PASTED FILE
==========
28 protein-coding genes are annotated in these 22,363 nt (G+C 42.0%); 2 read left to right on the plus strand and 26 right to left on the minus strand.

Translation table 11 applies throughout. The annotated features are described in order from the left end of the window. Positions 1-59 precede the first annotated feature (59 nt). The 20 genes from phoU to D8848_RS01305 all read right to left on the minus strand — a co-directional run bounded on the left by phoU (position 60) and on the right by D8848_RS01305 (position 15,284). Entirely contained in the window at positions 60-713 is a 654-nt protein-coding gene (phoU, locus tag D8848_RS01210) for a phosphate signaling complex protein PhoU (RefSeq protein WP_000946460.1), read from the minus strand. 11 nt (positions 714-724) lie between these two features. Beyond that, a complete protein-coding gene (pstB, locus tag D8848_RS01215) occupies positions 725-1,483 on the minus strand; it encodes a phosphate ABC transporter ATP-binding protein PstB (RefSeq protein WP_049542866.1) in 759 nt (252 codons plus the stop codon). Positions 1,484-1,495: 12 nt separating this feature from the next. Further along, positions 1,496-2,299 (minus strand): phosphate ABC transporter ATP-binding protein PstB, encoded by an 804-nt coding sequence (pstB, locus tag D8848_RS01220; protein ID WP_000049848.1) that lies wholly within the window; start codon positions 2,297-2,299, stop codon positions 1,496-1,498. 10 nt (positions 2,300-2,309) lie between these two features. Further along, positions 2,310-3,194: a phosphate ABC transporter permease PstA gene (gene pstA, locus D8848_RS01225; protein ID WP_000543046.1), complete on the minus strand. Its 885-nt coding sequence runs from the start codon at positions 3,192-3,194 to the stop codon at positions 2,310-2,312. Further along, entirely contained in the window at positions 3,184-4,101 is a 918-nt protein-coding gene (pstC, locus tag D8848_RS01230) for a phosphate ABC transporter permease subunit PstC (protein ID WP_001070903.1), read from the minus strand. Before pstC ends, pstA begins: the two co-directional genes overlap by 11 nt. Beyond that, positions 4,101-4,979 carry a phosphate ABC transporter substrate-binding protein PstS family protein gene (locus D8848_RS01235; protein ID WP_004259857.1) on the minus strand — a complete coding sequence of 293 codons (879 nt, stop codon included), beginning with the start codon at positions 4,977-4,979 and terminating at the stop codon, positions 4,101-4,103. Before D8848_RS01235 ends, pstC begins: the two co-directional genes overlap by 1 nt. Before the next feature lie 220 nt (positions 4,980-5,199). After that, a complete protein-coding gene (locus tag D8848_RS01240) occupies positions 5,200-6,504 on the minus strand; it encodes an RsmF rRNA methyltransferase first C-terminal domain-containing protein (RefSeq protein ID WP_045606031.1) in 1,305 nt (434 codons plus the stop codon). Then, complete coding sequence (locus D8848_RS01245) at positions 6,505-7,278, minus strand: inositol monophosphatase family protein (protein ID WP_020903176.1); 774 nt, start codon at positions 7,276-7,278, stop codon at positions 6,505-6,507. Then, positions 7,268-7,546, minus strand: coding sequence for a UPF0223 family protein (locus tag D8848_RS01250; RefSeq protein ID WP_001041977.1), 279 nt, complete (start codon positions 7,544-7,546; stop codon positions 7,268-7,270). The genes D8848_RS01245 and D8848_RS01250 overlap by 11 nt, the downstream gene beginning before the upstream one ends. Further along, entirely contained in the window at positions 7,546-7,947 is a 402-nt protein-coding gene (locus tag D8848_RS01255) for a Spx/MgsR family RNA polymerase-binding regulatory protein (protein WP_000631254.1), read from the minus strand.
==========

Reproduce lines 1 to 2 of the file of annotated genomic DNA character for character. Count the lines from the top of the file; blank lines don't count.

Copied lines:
28 protein-coding genes are annotated in these 22,363 nt (G+C 42.0%); 2 read left to right on the plus strand and 26 right to left on the minus strand.

Translation table 11 applies throughout. The annotated features are described in order from the left end of the window. Positions 1-59 precede the first annotated feature (59 nt). The 20 genes from phoU to D8848_RS01305 all read right to left on the minus strand — a co-directional run bounded on the left by phoU (position 60) and on the right by D8848_RS01305 (position 15,284). Entirely contained in the window at positions 60-713 is a 654-nt protein-coding gene (phoU, locus tag D8848_RS01210) for a phosphate signaling complex protein PhoU (RefSeq protein WP_000946460.1), read from the minus strand. 11 nt (positions 714-724) lie between these two features. Beyond that, a complete protein-coding gene (pstB, locus tag D8848_RS01215) occupies positions 725-1,483 on the minus strand; it encodes a phosphate ABC transporter ATP-binding protein PstB (RefSeq protein WP_049542866.1) in 759 nt (252 codons plus the stop codon). Positions 1,484-1,495: 12 nt separating this feature from the next. Further along, positions 1,496-2,299 (minus strand): phosphate ABC transporter ATP-binding protein PstB, encoded by an 804-nt coding sequence (pstB, locus tag D8848_RS01220; protein ID WP_000049848.1) that lies wholly within the window; start codon positions 2,297-2,299, stop codon positions 1,496-1,498. 10 nt (positions 2,300-2,309) lie between these two features. Further along, positions 2,310-3,194: a phosphate ABC transporter permease PstA gene (gene pstA, locus D8848_RS01225; protein ID WP_000543046.1), complete on the minus strand. Its 885-nt coding sequence runs from the start codon at positions 3,192-3,194 to the stop codon at positions 2,310-2,312. Further along, entirely contained in the window at positions 3,184-4,101 is a 918-nt protein-coding gene (pstC, locus tag D8848_RS01230) for a phosphate ABC transporter permease subunit PstC (protein ID WP_001070903.1), read from the minus strand. Before pstC ends, pstA begins: the two co-directional genes overlap by 11 nt. Beyond that, positions 4,101-4,979 carry a phosphate ABC transporter substrate-binding protein PstS family protein gene (locus D8848_RS01235; protein ID WP_004259857.1) on the minus strand — a complete coding sequence of 293 codons (879 nt, stop codon included), beginning with the start codon at positions 4,977-4,979 and terminating at the stop codon, positions 4,101-4,103. Before D8848_RS01235 ends, pstC begins: the two co-directional genes overlap by 1 nt. Before the next feature lie 220 nt (positions 4,980-5,199). After that, a complete protein-coding gene (locus tag D8848_RS01240) occupies positions 5,200-6,504 on the minus strand; it encodes an RsmF rRNA methyltransferase first C-terminal domain-containing protein (RefSeq protein ID WP_045606031.1) in 1,305 nt (434 codons plus the stop codon). Then, complete coding sequence (locus D8848_RS01245) at positions 6,505-7,278, minus strand: inositol monophosphatase family protein (protein ID WP_020903176.1); 774 nt, start codon at positions 7,276-7,278, stop codon at positions 6,505-6,507. Then, positions 7,268-7,546, minus strand: coding sequence for a UPF0223 family protein (locus tag D8848_RS01250; RefSeq protein ID WP_001041977.1), 279 nt, complete (start codon positions 7,544-7,546; stop codon positions 7,268-7,270). The genes D8848_RS01245 and D8848_RS01250 overlap by 11 nt, the downstream gene beginning before the upstream one ends. Further along, entirely contained in the window at positions 7,546-7,947 is a 402-nt protein-coding gene (locus tag D8848_RS01255) for a Spx/MgsR family RNA polymerase-binding regulatory protein (protein WP_000631254.1), read from the minus strand.